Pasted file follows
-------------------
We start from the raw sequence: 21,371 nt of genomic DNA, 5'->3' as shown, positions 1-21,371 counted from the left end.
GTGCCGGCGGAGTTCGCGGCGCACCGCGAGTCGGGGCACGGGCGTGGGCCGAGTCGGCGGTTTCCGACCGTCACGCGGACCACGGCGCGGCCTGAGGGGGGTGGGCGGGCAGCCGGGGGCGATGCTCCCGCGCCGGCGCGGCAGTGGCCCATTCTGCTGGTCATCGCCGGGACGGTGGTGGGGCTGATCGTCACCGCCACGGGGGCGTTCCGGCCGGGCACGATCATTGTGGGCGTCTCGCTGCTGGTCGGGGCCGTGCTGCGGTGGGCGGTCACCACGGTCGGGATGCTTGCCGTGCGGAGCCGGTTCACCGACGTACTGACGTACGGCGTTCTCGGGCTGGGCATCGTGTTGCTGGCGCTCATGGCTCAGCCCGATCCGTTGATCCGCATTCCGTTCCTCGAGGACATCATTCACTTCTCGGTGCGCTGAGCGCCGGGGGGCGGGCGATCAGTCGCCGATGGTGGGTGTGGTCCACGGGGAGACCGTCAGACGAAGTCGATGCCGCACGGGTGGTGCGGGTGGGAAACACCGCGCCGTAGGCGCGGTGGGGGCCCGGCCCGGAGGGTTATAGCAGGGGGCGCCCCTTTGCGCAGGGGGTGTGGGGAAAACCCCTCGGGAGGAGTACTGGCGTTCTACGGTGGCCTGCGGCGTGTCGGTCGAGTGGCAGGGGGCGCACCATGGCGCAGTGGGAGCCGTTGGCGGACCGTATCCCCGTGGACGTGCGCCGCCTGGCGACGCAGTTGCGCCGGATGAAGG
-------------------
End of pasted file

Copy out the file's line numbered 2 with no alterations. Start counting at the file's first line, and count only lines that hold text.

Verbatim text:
GTGCCGGCGGAGTTCGCGGCGCACCGCGAGTCGGGGCACGGGCGTGGGCCGAGTCGGCGGTTTCCGACCGTCACGCGGACCACGGCGCGGCCTGAGGGGGGTGGGCGGGCAGCCGGGGGCGATGCTCCCGCGCCGGCGCGGCAGTGGCCCATTCTGCTGGTCATCGCCGGGACGGTGGTGGGGCTGATCGTCACCGCCACGGGGGCGTTCCGGCCGGGCACGATCATTGTGGGCGTCTCGCTGCTGGTCGGGGCCGTGCTGCGGTGGGCGGTCACCACGGTCGGGATGCTTGCCGTGCGGAGCCGGTTCACCGACGTACTGACGTACGGCGTTCTCGGGCTGGGCATCGTGTTGCTGGCGCTCATGGCTCAGCCCGATCCGTTGATCCGCATTCCGTTCCTCGAGGACATCATTCACTTCTCGGTGCGCTGAGCGCCGGGGGGCGGGCGATCAGTCGCCGATGGTGGGTGTGGTCCACGGGGAGACCGTCAGACGAAGTCGATGCCGCACGGGTGGTGCGGGTGGGAAACACCGCGCCGTAGGCGCGGTGGGGGCCCGGCCCGGAGGGTTATAGCAGGGGGCGCCCCTTTGCGCAGGGGGTGTGGGGAAAACCCCTCGGGAGGAGTACTGGCGTTCTACGGTGGCCTGCGGCGTGTCGGTCGAGTGGCAGGGGGCGCACCATGGCGCAGTGGGAGCCGTTGGCGGACCGTATCCCCGTGGACGTGCGCCGCCTGGCGACGCAGTTGCGCCGGATGAAGG